A Beautiful Day In The Virtual Neighborhood?

"Internet communities" (Special Report, May 5) credibly predicts the next step in the Internet's evolution: the building of communities. I agree that community building will have a great impact on the way consumers and merchants conduct electronic commerce. Indeed, the industry knows the prosperity of electronic commerce will be realized only when consumers' fears about privacy and security are alleviated.

Supporting this goal are organizations such as e.TRUST, a nonprofit program that alerts consumers to how their personal information will be used. Boston Consulting Group surveyed consumers and found that they do not feel safe about giving out personal information online. Interestingly, when we asked businesses what their main concerns were regarding electronic commerce, they emphatically pointed to low customer confidence. Community building is a great first step, but we must continue these efforts by supporting initiatives that look out for both consumer and business needs.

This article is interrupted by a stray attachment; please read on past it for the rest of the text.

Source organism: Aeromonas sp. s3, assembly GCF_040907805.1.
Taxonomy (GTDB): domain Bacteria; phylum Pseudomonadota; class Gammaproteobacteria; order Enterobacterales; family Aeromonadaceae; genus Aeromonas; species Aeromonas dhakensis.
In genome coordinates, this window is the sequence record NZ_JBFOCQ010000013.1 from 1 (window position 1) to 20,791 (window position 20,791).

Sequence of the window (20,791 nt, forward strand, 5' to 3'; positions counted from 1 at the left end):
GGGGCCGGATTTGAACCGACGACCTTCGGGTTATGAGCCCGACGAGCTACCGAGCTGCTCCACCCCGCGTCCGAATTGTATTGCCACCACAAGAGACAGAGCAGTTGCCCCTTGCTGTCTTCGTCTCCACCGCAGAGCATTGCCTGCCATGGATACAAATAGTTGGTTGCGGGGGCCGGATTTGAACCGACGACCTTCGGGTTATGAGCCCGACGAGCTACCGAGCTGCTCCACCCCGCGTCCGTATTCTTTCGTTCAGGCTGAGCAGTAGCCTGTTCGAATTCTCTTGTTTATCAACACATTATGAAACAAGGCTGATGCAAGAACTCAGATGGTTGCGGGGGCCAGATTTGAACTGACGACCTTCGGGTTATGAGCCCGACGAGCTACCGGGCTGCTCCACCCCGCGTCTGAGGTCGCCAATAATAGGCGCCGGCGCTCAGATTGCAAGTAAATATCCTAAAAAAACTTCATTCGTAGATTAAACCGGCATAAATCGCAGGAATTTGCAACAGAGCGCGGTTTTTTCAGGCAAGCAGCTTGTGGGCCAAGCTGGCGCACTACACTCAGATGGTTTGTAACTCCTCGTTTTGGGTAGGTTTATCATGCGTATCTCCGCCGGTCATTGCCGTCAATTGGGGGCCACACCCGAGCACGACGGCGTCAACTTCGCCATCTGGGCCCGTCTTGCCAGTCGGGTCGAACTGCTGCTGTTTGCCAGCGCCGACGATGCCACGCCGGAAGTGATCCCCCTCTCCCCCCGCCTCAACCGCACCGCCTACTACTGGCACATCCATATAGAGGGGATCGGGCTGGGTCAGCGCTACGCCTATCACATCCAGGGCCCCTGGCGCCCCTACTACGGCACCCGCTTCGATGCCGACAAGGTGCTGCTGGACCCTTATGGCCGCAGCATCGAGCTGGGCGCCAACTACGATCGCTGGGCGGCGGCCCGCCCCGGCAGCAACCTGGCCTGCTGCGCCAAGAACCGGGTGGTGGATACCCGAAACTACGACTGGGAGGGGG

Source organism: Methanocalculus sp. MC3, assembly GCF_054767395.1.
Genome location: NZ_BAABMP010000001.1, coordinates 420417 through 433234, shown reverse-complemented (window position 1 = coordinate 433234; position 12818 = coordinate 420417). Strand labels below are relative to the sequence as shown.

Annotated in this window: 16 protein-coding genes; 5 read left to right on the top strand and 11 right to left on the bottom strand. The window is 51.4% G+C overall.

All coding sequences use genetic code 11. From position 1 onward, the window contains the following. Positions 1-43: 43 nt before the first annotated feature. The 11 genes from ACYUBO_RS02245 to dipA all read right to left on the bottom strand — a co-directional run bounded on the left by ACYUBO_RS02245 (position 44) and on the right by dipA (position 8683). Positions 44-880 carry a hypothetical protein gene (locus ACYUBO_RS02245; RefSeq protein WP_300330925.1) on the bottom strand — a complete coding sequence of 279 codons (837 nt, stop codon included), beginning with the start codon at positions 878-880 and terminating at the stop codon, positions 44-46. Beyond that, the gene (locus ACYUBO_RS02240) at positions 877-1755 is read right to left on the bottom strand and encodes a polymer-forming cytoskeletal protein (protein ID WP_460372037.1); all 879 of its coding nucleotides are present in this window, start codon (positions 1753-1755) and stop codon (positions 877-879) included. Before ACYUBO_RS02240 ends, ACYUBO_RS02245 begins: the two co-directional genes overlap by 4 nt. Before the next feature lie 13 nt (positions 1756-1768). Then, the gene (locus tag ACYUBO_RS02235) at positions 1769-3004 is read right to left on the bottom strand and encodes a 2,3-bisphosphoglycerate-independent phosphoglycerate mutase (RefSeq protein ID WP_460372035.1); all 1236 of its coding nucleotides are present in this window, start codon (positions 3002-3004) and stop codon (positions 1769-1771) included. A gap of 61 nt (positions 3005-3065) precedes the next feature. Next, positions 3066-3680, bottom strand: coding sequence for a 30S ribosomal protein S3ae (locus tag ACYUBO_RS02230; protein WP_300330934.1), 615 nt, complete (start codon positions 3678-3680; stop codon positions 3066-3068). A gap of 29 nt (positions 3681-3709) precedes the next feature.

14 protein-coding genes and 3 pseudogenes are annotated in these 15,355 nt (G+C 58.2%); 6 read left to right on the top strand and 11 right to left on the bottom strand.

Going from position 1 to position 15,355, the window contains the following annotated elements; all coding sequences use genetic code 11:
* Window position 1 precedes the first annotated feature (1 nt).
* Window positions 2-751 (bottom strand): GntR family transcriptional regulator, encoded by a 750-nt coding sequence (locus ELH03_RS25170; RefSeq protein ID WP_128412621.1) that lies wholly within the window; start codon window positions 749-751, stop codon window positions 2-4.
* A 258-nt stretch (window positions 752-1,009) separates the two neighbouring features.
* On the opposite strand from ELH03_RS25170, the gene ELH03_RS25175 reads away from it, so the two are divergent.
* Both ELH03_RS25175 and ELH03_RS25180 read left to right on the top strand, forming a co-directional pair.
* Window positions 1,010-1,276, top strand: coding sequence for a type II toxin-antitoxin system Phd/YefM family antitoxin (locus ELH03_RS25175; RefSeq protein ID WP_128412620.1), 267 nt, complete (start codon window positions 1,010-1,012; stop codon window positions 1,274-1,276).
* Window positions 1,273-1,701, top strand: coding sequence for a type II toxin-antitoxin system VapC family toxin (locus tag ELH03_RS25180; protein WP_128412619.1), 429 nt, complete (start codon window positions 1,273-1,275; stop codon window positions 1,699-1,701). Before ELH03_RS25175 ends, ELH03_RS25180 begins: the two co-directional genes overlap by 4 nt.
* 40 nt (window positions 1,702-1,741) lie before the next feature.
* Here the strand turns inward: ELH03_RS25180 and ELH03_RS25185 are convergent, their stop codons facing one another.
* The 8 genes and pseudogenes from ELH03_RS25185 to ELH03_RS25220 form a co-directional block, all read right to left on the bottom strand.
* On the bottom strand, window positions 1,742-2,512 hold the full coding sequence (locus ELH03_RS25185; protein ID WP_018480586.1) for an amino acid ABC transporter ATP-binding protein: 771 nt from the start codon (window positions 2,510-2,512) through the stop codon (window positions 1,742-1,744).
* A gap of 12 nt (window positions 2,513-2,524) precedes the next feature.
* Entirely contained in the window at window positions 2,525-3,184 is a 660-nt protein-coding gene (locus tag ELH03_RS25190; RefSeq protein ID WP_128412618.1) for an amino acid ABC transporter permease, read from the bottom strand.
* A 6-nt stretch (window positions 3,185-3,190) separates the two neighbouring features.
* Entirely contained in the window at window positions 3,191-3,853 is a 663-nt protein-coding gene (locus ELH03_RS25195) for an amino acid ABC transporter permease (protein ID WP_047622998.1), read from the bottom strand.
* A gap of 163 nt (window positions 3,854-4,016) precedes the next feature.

Roel Pieper

CEO

Tandem Computers Inc.

Cupertino, Calif.

Today, the real excitement and innovation is in networking real communities--the geographic space where most of us work, live, learn, shop, and vote.

Contrary to general belief, electronic networks strengthen local communities by providing information about what is going on in our towns and counties, by making job listings and candidate election statements more accessible, by facilitating E-mail between parents and teachers, and by creating a forum for discussion of development plans. Look at Blacksburg, Va.; Davis, Calif.; and our Smart Valley Inc. initiative in the Silicon Valley to name but a few examples. Networks are strengthening our communities of place.

Seth G. Fearey

Collaborative Economics Inc.

FoundingDirector, SmartValley Inc.

Palo Alto, Calif.

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